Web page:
WASHINGTON (HawaiiNewsNow) - Senator Daniel Inouye is now the highest ranking member of the Senate, following the passing of his colleague, Senator Robert Byrd. The 92-year-old Byrd had served 51 years in Congress, the longest of any senator. 85-year-old Inouye was elected to the Senate in 1962 and now is the longest-serving living senator.
It's mostly a ceremonial position, but it comes with a stark reality. As president pro tempore of the Senate, Inouye is now the third in line if something happens to the President. As Inouye raised his hand and uttered the words to take the oath of office, he did so with a heavy heart.
"I was thinking to myself, this is not the way to say goodbye to a friend."
Senator Byrd was actually more than a friend to Senator Inouye, he was a mentor.
"He's been good to me. For example, he was the one who first put in my name to be Senator of the Conference, which is the number three leader in the Senate."
As president pro tempore, Senator Inouye is now third in line should anything happen to the president. The only two in front of him are Vice President Joe Biden and House Speaker Nancy Pelosi. By tradition, the post is given to the most senior member of the majority party. Senator Inouye's life changed almost instantly.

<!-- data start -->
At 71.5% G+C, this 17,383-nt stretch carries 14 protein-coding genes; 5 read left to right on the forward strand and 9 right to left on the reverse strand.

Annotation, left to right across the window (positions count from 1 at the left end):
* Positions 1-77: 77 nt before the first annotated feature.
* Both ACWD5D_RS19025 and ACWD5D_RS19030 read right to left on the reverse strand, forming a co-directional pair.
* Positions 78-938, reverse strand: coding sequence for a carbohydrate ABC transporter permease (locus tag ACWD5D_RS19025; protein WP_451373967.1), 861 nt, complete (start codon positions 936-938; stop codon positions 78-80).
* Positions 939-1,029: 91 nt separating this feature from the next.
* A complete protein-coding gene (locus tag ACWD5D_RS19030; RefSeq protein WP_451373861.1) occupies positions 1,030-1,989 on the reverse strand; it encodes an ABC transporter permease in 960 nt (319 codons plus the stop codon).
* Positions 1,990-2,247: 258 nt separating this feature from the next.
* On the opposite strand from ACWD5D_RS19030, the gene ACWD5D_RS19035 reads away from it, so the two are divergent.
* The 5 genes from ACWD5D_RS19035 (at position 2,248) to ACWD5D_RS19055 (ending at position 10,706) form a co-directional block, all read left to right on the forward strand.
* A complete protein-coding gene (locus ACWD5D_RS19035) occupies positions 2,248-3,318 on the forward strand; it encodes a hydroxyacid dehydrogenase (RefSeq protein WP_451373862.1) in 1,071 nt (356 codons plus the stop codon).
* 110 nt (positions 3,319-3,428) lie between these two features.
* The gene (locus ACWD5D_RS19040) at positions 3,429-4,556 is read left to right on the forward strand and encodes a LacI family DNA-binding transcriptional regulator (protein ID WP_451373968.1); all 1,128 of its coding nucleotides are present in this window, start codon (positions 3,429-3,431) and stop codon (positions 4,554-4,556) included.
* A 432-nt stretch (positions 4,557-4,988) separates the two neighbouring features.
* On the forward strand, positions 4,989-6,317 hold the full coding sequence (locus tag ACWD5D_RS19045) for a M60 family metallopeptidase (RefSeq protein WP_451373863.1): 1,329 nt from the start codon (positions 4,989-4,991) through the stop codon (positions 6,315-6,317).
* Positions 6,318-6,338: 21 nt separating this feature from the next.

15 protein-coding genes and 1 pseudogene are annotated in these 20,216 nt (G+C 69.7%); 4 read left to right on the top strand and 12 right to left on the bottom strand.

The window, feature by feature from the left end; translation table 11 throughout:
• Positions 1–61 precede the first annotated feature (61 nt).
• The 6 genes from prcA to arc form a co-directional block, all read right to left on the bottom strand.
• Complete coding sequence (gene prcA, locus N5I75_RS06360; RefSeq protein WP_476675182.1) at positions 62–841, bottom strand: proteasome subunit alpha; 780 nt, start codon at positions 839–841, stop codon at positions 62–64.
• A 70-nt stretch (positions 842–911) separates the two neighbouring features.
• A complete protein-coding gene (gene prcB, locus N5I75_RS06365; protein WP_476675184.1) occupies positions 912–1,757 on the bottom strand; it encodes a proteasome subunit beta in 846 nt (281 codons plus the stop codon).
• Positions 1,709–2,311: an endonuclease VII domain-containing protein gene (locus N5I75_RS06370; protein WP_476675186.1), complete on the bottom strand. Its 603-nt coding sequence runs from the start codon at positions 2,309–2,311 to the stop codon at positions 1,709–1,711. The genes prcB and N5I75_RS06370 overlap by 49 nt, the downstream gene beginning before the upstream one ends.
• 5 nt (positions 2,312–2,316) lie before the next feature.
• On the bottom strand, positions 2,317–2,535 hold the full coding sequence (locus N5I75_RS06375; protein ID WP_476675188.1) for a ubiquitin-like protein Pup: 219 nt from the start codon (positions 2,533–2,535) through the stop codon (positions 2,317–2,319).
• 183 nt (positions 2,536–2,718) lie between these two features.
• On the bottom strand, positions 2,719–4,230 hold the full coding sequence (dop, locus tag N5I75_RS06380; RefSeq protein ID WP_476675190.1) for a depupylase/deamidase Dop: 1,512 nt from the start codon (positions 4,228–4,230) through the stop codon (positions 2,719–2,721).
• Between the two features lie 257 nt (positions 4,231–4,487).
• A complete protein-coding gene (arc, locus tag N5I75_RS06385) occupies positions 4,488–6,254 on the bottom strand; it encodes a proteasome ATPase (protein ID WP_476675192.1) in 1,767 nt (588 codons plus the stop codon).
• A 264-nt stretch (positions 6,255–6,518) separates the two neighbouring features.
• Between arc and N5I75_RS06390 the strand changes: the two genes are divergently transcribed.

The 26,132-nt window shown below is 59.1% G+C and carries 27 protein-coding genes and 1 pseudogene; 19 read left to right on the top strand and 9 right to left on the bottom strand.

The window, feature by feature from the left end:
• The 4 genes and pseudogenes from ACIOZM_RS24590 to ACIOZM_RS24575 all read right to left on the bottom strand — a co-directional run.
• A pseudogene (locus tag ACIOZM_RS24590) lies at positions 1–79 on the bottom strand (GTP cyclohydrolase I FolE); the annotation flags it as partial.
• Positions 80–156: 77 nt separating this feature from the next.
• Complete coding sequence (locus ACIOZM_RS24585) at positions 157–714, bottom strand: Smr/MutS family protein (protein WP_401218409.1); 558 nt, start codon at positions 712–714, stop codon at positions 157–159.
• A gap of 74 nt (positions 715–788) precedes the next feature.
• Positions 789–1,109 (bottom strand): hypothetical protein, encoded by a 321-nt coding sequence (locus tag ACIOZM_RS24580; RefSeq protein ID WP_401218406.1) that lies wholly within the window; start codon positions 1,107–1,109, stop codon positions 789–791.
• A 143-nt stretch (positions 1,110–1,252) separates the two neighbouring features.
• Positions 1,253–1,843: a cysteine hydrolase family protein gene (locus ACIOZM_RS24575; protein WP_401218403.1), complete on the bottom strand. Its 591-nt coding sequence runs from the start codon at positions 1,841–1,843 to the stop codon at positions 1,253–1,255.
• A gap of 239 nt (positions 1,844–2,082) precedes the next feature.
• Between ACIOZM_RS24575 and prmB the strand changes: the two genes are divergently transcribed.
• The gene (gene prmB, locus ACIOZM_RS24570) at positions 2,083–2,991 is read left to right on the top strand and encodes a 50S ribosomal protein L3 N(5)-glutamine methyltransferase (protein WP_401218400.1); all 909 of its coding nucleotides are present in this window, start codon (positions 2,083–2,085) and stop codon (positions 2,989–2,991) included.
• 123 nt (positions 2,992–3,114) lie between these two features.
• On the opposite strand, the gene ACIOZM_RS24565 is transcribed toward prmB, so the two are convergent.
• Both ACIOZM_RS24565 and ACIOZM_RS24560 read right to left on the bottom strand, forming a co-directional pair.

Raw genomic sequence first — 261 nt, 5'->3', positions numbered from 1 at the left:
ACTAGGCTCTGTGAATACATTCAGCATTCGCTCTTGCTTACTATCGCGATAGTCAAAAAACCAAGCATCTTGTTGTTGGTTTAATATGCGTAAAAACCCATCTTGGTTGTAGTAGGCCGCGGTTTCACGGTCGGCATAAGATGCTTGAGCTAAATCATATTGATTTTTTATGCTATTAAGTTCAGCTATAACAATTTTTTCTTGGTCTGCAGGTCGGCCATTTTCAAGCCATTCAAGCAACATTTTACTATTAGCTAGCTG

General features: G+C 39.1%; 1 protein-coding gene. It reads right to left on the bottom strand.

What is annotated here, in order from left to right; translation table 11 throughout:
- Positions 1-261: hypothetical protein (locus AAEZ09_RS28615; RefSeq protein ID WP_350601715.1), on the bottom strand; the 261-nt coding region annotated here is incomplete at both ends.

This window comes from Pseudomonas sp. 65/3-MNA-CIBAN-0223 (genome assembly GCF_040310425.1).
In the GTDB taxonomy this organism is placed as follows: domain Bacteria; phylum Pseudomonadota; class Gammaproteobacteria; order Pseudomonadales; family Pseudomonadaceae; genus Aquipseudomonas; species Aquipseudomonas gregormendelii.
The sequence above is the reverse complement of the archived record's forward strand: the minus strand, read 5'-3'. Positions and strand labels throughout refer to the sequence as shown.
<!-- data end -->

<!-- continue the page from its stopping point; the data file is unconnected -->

"Since 2:00 this afternoon, I have two security guards sitting out in front outside my door. And they'll have security with me for 24 hours which is not fun, you know. I'll have security when I go to Zippy's to eat" said Inouye.
Then there are big events like the state of the union address. President Obama addresses the nation with Biden and Pelosi standing right behind him. Senator Inouye cringes at the thought of any kind of terror attack.
"The president pro tempore will never see a State of the Union Address because they hide them in some cave. That's how life has changed.
He also knows there are questions about his own mortality. The senator is now 86 and he says he feels rejuvenated and more vibrant than ever.
"I always feel upbeat. Once you start feeling otherwise, you might as well start measuring the coffin."
Senator Inouye says he accepts his new position with "gratitude and a whole lot of humility."